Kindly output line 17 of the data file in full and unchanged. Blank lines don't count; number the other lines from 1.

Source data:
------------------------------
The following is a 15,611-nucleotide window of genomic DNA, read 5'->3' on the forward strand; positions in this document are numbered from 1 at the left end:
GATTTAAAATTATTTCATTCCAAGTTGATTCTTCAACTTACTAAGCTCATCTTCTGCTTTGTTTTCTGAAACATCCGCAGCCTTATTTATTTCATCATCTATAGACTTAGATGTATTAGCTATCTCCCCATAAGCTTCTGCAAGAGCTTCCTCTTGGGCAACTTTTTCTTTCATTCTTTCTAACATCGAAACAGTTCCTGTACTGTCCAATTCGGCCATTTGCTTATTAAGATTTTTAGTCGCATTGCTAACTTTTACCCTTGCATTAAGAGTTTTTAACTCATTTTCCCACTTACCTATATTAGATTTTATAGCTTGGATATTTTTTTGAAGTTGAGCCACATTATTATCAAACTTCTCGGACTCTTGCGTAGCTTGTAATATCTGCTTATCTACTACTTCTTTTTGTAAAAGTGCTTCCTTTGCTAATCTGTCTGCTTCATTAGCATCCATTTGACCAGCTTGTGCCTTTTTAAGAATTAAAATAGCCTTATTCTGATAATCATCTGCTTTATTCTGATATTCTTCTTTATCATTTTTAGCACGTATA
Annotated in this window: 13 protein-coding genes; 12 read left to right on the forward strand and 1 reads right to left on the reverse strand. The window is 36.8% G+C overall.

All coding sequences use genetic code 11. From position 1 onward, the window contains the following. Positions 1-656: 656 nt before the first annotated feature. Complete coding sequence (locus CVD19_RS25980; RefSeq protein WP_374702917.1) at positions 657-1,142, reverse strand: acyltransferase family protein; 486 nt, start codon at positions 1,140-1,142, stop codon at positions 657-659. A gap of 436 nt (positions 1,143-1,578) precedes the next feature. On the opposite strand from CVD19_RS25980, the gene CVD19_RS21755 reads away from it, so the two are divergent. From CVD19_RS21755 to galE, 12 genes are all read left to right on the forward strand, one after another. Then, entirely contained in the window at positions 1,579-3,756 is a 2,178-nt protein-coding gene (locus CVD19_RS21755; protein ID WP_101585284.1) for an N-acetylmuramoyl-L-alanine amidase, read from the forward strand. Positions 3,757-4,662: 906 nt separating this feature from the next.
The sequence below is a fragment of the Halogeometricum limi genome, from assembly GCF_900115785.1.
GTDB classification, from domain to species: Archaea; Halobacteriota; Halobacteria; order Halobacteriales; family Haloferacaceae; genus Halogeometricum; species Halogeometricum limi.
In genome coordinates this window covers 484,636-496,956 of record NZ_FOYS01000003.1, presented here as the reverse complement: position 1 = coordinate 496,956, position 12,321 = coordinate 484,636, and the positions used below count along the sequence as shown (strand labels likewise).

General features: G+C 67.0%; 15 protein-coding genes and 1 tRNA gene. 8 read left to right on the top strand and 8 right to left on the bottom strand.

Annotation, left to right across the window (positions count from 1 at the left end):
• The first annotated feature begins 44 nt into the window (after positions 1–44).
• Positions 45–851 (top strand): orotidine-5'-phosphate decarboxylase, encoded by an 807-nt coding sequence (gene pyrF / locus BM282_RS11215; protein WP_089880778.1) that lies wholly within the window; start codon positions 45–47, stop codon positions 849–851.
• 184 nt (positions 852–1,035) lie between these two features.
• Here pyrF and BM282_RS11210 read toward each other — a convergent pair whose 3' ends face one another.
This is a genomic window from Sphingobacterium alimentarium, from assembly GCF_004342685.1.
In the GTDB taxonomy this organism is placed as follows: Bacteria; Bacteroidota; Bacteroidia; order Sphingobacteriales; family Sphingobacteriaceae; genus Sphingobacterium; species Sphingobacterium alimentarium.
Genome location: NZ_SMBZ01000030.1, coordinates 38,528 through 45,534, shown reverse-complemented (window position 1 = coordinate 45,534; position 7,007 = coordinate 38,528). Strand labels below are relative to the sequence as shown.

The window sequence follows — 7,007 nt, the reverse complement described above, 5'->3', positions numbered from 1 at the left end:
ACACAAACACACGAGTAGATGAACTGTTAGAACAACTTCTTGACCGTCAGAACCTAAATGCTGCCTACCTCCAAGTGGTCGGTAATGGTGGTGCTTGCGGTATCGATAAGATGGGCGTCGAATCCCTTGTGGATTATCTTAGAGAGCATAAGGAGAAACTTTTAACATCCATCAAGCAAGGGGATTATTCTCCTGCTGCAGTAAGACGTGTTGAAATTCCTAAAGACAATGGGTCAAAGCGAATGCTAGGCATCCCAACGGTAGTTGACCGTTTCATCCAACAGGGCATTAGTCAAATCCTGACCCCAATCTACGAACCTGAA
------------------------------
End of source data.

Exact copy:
The window sequence follows — 7,007 nt, the reverse complement described above, 5'->3', positions numbered from 1 at the left end: